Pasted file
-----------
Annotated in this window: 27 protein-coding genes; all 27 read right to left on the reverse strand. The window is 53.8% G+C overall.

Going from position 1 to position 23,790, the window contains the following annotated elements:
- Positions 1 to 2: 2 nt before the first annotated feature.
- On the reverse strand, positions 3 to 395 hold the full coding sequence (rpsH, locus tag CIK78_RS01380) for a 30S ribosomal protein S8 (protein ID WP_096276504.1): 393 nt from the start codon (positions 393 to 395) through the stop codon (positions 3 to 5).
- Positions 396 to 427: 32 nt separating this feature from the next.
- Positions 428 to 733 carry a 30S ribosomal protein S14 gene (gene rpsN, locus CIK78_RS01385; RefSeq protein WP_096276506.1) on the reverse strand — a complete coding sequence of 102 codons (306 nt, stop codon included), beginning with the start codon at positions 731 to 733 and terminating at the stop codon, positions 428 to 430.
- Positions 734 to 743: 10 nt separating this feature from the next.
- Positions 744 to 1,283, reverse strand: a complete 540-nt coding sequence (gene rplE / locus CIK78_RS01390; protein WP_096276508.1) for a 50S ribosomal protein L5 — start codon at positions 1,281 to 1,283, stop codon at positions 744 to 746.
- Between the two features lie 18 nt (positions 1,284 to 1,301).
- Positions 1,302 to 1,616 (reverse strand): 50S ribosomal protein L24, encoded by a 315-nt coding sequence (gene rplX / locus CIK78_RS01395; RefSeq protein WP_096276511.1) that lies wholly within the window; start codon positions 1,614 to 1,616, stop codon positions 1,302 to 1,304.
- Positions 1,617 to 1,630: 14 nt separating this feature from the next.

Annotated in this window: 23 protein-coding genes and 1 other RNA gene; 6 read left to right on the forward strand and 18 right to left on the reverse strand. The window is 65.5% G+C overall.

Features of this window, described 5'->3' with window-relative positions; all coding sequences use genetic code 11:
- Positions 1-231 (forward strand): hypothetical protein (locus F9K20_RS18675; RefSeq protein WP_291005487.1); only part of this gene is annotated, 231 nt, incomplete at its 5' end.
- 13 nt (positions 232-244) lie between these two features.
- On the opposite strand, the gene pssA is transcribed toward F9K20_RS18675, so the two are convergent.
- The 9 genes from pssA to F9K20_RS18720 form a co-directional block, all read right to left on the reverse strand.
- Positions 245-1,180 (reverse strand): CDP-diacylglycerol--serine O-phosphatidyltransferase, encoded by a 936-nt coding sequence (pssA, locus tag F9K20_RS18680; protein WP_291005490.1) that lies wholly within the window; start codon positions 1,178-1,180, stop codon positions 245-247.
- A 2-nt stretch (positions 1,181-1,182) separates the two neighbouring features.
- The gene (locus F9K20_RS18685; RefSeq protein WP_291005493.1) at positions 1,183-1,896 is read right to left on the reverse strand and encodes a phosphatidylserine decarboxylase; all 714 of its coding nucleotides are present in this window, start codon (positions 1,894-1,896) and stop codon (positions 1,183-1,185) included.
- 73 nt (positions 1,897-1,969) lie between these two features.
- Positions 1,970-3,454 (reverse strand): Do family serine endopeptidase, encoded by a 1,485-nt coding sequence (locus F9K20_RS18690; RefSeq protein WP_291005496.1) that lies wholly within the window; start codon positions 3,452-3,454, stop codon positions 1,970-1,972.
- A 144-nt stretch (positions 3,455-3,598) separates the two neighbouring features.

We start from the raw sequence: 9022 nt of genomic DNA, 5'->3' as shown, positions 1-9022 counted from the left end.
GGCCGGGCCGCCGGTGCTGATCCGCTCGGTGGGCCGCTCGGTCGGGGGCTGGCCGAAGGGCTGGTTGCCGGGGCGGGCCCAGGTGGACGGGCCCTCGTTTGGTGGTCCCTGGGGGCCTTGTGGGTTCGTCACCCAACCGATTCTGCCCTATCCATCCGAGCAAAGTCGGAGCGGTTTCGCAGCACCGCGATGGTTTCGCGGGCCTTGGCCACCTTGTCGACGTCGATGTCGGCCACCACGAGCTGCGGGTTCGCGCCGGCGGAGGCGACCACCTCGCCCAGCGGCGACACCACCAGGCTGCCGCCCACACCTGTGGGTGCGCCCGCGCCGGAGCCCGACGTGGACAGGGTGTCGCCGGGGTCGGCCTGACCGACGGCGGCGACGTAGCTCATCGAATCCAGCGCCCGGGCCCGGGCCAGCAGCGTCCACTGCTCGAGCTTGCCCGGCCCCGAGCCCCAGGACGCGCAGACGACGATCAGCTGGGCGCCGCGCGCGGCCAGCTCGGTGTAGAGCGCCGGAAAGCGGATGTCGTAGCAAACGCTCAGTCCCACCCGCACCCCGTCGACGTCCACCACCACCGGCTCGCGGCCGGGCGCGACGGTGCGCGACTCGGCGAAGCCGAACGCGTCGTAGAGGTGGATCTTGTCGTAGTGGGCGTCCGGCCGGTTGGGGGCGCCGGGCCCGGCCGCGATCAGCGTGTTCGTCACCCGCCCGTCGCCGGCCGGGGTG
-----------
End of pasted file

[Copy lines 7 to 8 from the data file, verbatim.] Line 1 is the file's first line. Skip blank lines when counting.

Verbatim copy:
- Positions 734 to 743: 10 nt separating this feature from the next.
- Positions 744 to 1,283, reverse strand: a complete 540-nt coding sequence (gene rplE / locus CIK78_RS01390; protein WP_096276508.1) for a 50S ribosomal protein L5 — start codon at positions 1,281 to 1,283, stop codon at positions 744 to 746.